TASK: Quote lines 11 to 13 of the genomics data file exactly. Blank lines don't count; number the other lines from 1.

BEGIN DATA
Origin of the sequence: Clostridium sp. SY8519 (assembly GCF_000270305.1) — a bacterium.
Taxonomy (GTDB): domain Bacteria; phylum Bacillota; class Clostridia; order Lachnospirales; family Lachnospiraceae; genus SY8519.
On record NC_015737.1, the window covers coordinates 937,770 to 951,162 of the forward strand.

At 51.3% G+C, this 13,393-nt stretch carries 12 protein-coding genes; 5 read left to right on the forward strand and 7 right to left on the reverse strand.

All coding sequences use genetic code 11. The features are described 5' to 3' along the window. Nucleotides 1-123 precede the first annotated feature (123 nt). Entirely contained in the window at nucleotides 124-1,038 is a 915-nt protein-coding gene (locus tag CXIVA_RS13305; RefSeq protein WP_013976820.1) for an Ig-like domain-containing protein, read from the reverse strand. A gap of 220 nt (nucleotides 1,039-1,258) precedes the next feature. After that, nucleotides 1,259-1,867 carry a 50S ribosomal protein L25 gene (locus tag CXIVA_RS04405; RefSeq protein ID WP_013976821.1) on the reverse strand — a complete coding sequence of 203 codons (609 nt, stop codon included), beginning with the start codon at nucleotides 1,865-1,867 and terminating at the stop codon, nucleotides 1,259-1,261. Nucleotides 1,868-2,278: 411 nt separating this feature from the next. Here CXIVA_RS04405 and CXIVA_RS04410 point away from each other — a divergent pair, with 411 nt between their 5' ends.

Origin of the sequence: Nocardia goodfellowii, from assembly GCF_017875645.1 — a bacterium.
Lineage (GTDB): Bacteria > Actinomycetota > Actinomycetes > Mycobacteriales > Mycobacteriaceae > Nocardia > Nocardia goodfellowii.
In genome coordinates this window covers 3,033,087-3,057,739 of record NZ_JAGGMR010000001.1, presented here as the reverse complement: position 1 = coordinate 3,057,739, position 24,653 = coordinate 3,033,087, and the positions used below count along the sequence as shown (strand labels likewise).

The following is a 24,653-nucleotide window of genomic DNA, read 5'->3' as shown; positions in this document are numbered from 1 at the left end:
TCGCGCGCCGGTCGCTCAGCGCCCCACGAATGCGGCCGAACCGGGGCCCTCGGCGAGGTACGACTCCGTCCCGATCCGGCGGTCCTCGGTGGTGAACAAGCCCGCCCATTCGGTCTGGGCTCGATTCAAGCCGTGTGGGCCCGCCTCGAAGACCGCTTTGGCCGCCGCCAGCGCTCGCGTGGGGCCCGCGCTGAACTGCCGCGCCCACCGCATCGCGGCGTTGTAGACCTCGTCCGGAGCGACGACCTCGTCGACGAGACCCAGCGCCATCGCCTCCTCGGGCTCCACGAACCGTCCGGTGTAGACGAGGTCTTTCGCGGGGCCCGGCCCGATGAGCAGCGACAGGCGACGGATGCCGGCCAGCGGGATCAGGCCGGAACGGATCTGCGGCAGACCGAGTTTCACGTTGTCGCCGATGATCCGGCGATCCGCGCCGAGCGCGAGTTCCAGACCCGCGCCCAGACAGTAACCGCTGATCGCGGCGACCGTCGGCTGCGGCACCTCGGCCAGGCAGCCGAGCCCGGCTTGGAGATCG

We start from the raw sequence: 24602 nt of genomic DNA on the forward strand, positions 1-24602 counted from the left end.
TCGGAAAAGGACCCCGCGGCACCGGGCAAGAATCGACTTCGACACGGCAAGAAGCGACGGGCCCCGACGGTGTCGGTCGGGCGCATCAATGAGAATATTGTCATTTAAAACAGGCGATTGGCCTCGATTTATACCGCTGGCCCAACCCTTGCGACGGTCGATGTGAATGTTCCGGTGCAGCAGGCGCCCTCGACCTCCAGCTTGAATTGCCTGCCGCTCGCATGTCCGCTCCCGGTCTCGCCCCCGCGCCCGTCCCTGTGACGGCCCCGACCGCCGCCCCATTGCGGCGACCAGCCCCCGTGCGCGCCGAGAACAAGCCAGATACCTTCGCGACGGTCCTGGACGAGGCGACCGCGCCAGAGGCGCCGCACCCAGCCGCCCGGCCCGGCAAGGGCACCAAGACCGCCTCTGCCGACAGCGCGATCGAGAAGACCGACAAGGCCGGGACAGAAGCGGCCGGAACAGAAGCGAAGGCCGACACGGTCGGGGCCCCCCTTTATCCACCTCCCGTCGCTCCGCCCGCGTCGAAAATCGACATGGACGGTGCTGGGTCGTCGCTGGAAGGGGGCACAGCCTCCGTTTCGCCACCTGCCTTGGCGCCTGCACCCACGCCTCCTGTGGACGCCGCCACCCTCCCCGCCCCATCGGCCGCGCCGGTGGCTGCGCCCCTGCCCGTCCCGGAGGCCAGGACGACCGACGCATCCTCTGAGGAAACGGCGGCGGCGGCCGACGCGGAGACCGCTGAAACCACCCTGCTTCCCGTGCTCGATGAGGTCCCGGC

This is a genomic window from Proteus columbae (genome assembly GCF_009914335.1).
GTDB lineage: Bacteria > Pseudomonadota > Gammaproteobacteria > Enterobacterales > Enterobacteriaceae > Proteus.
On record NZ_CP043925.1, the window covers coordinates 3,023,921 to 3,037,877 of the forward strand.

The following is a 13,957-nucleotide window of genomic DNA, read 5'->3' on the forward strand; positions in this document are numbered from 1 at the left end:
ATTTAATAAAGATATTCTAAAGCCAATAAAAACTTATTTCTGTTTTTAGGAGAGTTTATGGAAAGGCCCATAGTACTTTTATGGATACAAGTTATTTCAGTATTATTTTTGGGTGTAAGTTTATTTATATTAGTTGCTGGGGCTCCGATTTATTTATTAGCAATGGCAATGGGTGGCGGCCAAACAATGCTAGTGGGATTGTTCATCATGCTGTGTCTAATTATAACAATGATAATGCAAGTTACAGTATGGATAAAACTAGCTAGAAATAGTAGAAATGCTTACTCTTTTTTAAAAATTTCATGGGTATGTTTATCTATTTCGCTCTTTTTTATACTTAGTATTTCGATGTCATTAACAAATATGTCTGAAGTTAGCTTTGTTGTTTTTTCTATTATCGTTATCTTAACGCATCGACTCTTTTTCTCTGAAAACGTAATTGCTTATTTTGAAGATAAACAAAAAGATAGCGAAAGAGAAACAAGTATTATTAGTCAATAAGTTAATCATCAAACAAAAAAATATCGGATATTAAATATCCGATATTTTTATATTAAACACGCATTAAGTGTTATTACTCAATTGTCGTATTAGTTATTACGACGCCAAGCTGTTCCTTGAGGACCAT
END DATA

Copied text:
We start from the raw sequence: 24602 nt of genomic DNA on the forward strand, positions 1-24602 counted from the left end.
TCGGAAAAGGACCCCGCGGCACCGGGCAAGAATCGACTTCGACACGGCAAGAAGCGACGGGCCCCGACGGTGTCGGTCGGGCGCATCAATGAGAATATTGTCATTTAAAACAGGCGATTGGCCTCGATTTATACCGCTGGCCCAACCCTTGCGACGGTCGATGTGAATGTTCCGGTGCAGCAGGCGCCCTCGACCTCCAGCTTGAATTGCCTGCCGCTCGCATGTCCGCTCCCGGTCTCGCCCCCGCGCCCGTCCCTGTGACGGCCCCGACCGCCGCCCCATTGCGGCGACCAGCCCCCGTGCGCGCCGAGAACAAGCCAGATACCTTCGCGACGGTCCTGGACGAGGCGACCGCGCCAGAGGCGCCGCACCCAGCCGCCCGGCCCGGCAAGGGCACCAAGACCGCCTCTGCCGACAGCGCGATCGAGAAGACCGACAAGGCCGGGACAGAAGCGGCCGGAACAGAAGCGAAGGCCGACACGGTCGGGGCCCCCCTTTATCCACCTCCCGTCGCTCCGCCCGCGTCGAAAATCGACATGGACGGTGCTGGGTCGTCGCTGGAAGGGGGCACAGCCTCCGTTTCGCCACCTGCCTTGGCGCCTGCACCCACGCCTCCTGTGGACGCCGCCACCCTCCCCGCCCCATCGGCCGCGCCGGTGGCTGCGCCCCTGCCCGTCCCGGAGGCCAGGACGACCGACGCATCCTCTGAGGAAACGGCGGCGGCGGCCGACGCGGAGACCGCTGAAACCACCCTGCTTCCCGTGCTCGATGAGGTCCCGGC

This is a genomic window from Proteus columbae (genome assembly GCF_009914335.1).